My family can attest that out of the strengths and gifts God has given me there’s clearly a few he did not. One could argue my artistic skill set is still on the same level as my almost 8-year-old and only slightly above my 3-year-old; my cooking ability, unless I’m following a recipe EXACTLY, often can be a bit underwhelming. While I may possess all sorts of spices in my cabinet, I’m not very good at knowing exactly how much to use and my ‘guesstimating’ rarely works out in anyone’s favor. I tend to way under salt and overuse herbs. (Consider this my official warning should you ever eat a meal that I’ve cooked and an explanation about why I usually bring takeout if I’m supposed to provide a meal; you’re welcome.) As we all know about salt, too much or too little of it can completely change the taste of a dish.
In the Bible, we find a few references to salt. One of the most compelling to me is in Matthew 5:13-16 where Jesus says:
“You are the salt of the earth, but if salt has lost its taste, how can its saltiness be restored? It is not good for anything any longer but to be thrown out and trodden underfoot by men. 14 You are the light of the world. A city set on a hill cannot be hidden. 15 Nor do men light a lamp and put it under a bowl, but on a lampstand, and it gives light to all in the house. 16 Let your light so shine before men that they may see your moral excellence and your praiseworthy, noble, and good deeds and recognize and honor and praise and glorify your Father who is in heaven.”
Reading lots of commentaries out there you’ll see several repeated ideas where they expound upon the use of salt in Biblical times for things like currency, a sign of purity, adding flavor to food, as a fertilizer, causing people to thirst (for Christ), or a preservative. It’s the last idea I want to focus on.
It was common to use salt as preservation for foods before everyone was blessed with a Maytag or GE refrigerator in their kitchen. During this time, they would often rub copious amounts of salt into the food to prevent decay. That’s a simplistic view of what Christ is asking us to do. As we go about our daily life, not only are we called to be his light for others to see, but to use his salt found in scripture to prevent moral decay. So how do we do that?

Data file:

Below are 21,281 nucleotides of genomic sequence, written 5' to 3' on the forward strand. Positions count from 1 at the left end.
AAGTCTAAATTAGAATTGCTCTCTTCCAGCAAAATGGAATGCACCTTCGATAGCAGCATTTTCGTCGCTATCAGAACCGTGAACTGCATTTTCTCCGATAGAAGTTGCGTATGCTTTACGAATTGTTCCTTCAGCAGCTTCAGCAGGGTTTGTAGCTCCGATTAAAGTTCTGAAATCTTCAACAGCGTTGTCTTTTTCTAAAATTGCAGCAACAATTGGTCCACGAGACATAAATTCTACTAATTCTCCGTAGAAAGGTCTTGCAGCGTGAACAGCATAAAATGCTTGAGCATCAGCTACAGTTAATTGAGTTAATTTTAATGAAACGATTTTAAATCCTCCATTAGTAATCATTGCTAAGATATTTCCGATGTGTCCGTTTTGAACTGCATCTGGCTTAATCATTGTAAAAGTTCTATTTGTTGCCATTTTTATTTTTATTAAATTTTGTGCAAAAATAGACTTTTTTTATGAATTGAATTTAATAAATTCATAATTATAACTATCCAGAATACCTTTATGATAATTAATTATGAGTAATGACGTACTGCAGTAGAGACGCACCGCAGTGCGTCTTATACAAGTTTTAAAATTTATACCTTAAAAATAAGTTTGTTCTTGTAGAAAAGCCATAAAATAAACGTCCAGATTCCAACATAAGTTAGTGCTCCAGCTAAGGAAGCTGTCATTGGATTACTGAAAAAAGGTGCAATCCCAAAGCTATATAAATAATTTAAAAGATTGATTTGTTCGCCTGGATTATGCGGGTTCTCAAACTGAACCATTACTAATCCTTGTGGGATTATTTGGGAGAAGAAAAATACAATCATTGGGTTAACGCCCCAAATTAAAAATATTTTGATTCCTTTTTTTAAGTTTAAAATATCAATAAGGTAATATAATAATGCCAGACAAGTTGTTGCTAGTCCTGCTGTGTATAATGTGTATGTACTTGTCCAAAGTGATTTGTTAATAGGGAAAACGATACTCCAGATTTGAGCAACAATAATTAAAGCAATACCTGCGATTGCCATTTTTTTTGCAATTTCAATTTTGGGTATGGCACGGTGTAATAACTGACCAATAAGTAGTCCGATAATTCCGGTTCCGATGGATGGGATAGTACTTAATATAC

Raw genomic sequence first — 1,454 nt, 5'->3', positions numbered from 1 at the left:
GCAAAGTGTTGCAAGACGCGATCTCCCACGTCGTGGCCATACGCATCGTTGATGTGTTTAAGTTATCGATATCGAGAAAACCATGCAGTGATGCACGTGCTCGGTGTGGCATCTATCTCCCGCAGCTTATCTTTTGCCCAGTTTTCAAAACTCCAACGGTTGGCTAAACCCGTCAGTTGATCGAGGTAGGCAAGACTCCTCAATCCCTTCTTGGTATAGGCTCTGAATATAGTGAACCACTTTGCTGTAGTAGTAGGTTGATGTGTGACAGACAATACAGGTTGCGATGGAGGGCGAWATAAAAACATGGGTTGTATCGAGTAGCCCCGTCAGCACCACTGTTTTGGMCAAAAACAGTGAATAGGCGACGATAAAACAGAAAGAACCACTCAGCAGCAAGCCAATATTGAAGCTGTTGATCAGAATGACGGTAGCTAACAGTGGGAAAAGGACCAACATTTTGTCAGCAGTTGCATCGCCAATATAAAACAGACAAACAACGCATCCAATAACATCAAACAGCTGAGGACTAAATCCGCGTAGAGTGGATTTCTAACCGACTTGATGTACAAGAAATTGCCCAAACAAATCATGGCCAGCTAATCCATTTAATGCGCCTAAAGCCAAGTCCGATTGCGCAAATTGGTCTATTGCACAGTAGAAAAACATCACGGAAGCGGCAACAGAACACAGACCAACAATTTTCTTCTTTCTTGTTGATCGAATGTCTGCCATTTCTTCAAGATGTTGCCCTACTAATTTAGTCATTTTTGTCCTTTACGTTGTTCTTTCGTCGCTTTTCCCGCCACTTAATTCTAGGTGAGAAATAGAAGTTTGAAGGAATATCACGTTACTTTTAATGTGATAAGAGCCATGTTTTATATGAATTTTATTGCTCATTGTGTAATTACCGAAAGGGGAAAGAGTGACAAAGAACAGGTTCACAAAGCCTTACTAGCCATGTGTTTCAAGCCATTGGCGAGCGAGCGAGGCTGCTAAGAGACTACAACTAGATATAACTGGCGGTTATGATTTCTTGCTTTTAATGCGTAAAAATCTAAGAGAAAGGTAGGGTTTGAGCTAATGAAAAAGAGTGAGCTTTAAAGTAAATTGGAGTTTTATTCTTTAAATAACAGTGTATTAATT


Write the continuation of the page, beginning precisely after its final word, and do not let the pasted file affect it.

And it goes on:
Here are 3 things I keep in mind:
- I must spend time learning and growing in the word so that we can be filled with enough ‘salt’ to recognize decay when we see it. For me, it means choosing to make time for a consistent, daily quiet time with God. I’ve noticed, it’s very hard for me to know what the Bible says so that I’m ‘salty’ if I’m not spending adequate time learning it first. If Christ is the salt, then the only way for me to become ‘salty’ is to consistently study and learn what he has told us through scriptures. So, how do I take time and become ‘salty’ first?
It means I turn off the tv and my phone and go to bed earlier than I might naturally choose so that I can and will wake up early to have 1:1 time with God.
It means spending time not only reading and learning about God, but being quiet to listen to him as well.
It means investing in him like I invest in any other hobby or activity that I enjoy. If I’m willing to spend money on a gym membership, getting my nails done, or a trip to Starbucks, then I should be willing to spend money and time on what I claim as my number one priority. When I first started doing quiet times, I realized I needed help. I needed books to inspire me and teach me. I needed to be fed through the wisdom and knowledge of others so that I could grow in my own. Reading a chapter or verse in the Bible and then trying to glean insight all on my own was a struggle and made a desire for quiet times hard. I ended up discouraged because I wanted to want to have a quiet time, but frankly did not enjoy them. It wasn’t until I found books about the Bible that my hunger, knowledge, and desire to understand more grew. I had to be willing to invest in my knowledge of God.
- I must be willing to confront, in love, deterioration versus turning a blind eye towards it when I see it. The interesting thing about salt as a preservative is that salt and decay cannot coexist. If we are called to be salt, then God is calling us to actively take a stand in preventing the moral decay that if left unchecked would consume us. I must be so filled with his word that I am able to come alongside others and help them in their walk with Christ. I must be willing to go out on a limb alone, if necessary, to stand for what the Bible says is right or wrong versus what the world may say is or isn’t popular.
- Being salt is hard. Being salt in the world requires courage and outward action to be taken and not just a passive stance. Meat cannot be preserved by simply hanging near salt it must be physically rubbed in it, or soaked in it, or completely covered by it; and not just a little salt will work. It takes a lot. Think 3x the amount of salt in seawater to preserve meat. If God is commanding us to be salt, then we must be so filled with his word that there is no denying our saltiness to the world.
The life God has commanded us to lead is not an easy one. But, if I’m willing to spend time putting Christ’s words into my heart so that I can help preserve the life of others, I can’t think of a better way to impact the lives of others. It takes courage and fortitude to stand for Christ in front of others and to be salt in a world that encourages blandness. There’s no denying it will be difficult. There’s no denying it will require consistent surrendering of my heart to God. And there is no denying that by being obedient and honoring his commandments that it’ll be worth it. That it won’t be long before I, too, might hear God say:
Matthew 3:17, “And behold a voice from heaven said, This is my Son, My Beloved, in whom I am well pleased.”